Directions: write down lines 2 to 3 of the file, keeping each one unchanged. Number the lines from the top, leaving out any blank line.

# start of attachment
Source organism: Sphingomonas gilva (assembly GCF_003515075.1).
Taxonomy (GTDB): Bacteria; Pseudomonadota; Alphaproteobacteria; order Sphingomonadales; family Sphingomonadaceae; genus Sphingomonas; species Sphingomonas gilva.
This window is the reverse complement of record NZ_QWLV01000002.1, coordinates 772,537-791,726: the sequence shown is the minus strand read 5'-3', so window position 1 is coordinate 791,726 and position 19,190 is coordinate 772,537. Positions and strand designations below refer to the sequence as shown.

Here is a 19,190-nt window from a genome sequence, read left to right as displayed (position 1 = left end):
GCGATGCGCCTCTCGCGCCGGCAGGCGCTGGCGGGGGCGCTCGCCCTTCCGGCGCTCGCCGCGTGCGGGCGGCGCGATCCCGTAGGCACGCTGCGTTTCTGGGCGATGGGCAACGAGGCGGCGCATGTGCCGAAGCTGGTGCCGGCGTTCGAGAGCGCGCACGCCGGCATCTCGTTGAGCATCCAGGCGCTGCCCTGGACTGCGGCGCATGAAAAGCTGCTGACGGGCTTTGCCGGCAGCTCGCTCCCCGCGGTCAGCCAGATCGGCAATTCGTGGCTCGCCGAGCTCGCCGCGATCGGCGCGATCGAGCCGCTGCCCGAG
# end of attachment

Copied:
Taxonomy (GTDB): Bacteria; Pseudomonadota; Alphaproteobacteria; order Sphingomonadales; family Sphingomonadaceae; genus Sphingomonas; species Sphingomonas gilva.
This window is the reverse complement of record NZ_QWLV01000002.1, coordinates 772,537-791,726: the sequence shown is the minus strand read 5'-3', so window position 1 is coordinate 791,726 and position 19,190 is coordinate 772,537. Positions and strand designations below refer to the sequence as shown.